Despite this, there are signs that solidarity and goodwill are running out in the countries that have received the most refugees over the past three years. These destination countries are already facing problems of their own including increased poverty and weakened economies. Egeland told Reuters that “There’s no adequate education or assistance programs, which means that there will be more social tension within the group and between the groups, in the host communities.” Egeland’s statement highlights one of the main problems for migrants in this situation and that is a lack of support structures in their new country. Often life is not what they’ve hoped it to be and this causes social issues that the host country usually can’t afford to address. Such is the situation that the UN has appealed for $738 million in aid to assist South American countries in coping with an influx of migrants. The need for this aid is highlighted by evidence of the growing hostility being displayed by locals toward immigrants. In one example, security forces had to be sent into the Brazilian border town of Pacaraima after camps of Venezuelans were set alight. Isolated skirmishes like this are becoming more frequent and the issue needs to be tackled from a regional position – which is why Chile’s stance is worrying.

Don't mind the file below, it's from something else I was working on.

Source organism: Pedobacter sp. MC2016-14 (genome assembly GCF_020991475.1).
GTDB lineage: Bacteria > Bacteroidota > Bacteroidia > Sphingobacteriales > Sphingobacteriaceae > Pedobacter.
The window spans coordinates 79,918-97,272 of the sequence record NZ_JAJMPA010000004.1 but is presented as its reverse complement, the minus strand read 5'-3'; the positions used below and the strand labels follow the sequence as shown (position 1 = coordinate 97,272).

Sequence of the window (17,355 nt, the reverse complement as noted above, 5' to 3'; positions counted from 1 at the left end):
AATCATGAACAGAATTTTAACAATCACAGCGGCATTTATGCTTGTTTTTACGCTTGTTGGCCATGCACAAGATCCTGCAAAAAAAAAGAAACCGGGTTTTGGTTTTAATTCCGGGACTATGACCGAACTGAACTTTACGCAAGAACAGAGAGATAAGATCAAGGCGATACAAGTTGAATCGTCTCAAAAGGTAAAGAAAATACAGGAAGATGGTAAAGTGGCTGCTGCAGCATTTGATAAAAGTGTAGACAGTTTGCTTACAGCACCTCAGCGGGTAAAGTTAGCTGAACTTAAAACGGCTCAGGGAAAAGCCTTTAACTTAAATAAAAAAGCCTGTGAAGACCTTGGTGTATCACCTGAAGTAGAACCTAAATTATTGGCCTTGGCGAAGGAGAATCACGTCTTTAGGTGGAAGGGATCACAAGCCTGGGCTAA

Chile’s use of sovereignty as a justification for backing out of the Global Compact for Migration ignores the real issue behind what is quickly becoming a regional crisis. Migration in this context needs to be viewed as an economic issue and not one based on sovereignty or rights. While countries like Venezuela continue to have massively dysfunctional economies, people will continue to leave and seek a better life elsewhere. By refusing to cooperate with the rest of world on this issue, Chile loses the chance to help strengthen the trans-national response to people smuggling as well as the ability to formalize the safe and dignified return of those people who do reach its borders and claim asylum. Their inward focus will do nothing to help Chile or the rest of South America, all it will do is cause animosity between locals and migrants without addressing the root economic causes of the issue. The decision to abstain from the Global Compact for Migration not only has implications within Chile but also with the rest of the world and, in particular, Chile’s regional neighbours.